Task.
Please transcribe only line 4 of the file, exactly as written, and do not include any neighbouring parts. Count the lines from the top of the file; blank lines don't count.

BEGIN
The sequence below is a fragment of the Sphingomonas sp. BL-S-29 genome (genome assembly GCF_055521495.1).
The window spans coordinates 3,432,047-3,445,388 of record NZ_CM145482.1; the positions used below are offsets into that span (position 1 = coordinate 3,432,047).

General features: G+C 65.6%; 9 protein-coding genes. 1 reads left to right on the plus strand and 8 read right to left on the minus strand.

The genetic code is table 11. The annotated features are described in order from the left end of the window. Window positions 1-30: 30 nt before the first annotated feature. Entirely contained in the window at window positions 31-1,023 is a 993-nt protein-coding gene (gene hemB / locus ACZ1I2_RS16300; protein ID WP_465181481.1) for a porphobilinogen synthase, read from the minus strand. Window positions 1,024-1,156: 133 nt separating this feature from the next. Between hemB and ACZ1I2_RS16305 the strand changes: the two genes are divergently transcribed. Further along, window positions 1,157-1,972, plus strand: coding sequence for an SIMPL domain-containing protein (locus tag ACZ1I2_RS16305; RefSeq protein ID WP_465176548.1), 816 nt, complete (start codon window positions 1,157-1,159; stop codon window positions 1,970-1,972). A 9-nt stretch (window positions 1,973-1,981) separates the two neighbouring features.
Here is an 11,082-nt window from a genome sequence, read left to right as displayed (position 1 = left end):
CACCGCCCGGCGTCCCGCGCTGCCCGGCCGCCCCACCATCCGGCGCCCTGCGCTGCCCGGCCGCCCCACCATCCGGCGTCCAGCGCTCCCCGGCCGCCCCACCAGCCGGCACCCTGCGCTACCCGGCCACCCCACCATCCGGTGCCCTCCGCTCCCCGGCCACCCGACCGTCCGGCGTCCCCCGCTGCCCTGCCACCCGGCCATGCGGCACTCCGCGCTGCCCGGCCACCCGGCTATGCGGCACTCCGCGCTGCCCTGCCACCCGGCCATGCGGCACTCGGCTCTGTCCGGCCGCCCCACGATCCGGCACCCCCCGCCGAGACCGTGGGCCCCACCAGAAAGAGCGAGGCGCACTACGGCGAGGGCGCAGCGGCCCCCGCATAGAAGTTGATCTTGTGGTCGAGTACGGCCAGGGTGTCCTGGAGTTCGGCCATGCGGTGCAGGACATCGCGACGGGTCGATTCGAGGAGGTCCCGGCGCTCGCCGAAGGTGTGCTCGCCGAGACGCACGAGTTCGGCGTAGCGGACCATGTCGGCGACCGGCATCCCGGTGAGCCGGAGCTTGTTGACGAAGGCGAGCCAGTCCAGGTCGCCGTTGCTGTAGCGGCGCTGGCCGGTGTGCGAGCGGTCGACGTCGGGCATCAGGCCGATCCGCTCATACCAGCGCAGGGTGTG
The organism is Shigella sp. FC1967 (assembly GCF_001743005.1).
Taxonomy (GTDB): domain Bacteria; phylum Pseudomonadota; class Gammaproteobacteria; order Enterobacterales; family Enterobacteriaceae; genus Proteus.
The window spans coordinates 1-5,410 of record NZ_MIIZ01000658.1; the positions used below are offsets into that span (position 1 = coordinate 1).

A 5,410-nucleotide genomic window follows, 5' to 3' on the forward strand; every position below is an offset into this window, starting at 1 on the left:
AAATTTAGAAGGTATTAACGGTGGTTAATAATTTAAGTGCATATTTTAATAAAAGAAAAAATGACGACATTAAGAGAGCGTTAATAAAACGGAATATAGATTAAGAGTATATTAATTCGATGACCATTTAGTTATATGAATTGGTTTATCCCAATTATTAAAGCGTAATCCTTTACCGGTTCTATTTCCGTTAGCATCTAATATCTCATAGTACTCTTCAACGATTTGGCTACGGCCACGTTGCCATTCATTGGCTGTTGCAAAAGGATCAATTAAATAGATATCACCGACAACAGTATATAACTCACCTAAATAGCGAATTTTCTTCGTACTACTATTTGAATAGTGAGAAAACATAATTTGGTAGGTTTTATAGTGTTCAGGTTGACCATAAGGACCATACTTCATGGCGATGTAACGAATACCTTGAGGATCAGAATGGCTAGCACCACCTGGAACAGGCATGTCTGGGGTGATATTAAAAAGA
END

The genetic code is table 11. The annotated features are described in order from the left end of the window. Window positions 1-30: 30 nt before the first annotated feature. Entirely contained in the window at window positions 31-1,023 is a 993-nt protein-coding gene (gene hemB / locus ACZ1I2_RS16300; protein ID WP_465181481.1) for a porphobilinogen synthase, read from the minus strand. Window positions 1,024-1,156: 133 nt separating this feature from the next. Between hemB and ACZ1I2_RS16305 the strand changes: the two genes are divergently transcribed. Further along, window positions 1,157-1,972, plus strand: coding sequence for an SIMPL domain-containing protein (locus tag ACZ1I2_RS16305; RefSeq protein ID WP_465176548.1), 816 nt, complete (start codon window positions 1,157-1,159; stop codon window positions 1,970-1,972). A 9-nt stretch (window positions 1,973-1,981) separates the two neighbouring features.